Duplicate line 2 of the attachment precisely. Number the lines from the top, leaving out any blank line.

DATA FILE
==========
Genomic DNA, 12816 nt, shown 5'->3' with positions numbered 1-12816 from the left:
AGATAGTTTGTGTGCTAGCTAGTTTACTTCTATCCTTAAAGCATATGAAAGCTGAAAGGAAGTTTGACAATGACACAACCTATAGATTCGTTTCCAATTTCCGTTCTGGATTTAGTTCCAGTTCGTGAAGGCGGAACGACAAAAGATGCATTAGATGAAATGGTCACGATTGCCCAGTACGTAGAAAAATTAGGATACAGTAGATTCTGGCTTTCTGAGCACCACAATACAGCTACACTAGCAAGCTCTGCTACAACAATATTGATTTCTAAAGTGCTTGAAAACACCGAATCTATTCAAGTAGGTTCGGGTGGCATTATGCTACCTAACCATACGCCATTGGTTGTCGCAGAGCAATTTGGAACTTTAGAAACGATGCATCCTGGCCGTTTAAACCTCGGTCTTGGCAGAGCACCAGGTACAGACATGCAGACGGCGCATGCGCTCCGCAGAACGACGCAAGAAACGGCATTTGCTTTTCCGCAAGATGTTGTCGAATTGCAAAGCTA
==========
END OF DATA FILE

AGATAGTTTGTGTGCTAGCTAGTTTACTTCTATCCTTAAAGCATATGAAAGCTGAAAGGAAGTTTGACAATGACACAACCTATAGATTCGTTTCCAATTTCCGTTCTGGATTTAGTTCCAGTTCGTGAAGGCGGAACGACAAAAGATGCATTAGATGAAATGGTCACGATTGCCCAGTACGTAGAAAAATTAGGATACAGTAGATTCTGGCTTTCTGAGCACCACAATACAGCTACACTAGCAAGCTCTGCTACAACAATATTGATTTCTAAAGTGCTTGAAAACACCGAATCTATTCAAGTAGGTTCGGGTGGCATTATGCTACCTAACCATACGCCATTGGTTGTCGCAGAGCAATTTGGAACTTTAGAAACGATGCATCCTGGCCGTTTAAACCTCGGTCTTGGCAGAGCACCAGGTACAGACATGCAGACGGCGCATGCGCTCCGCAGAACGACGCAAGAAACGGCATTTGCTTTTCCGCAAGATGTTGTCGAATTGCAAAGCTA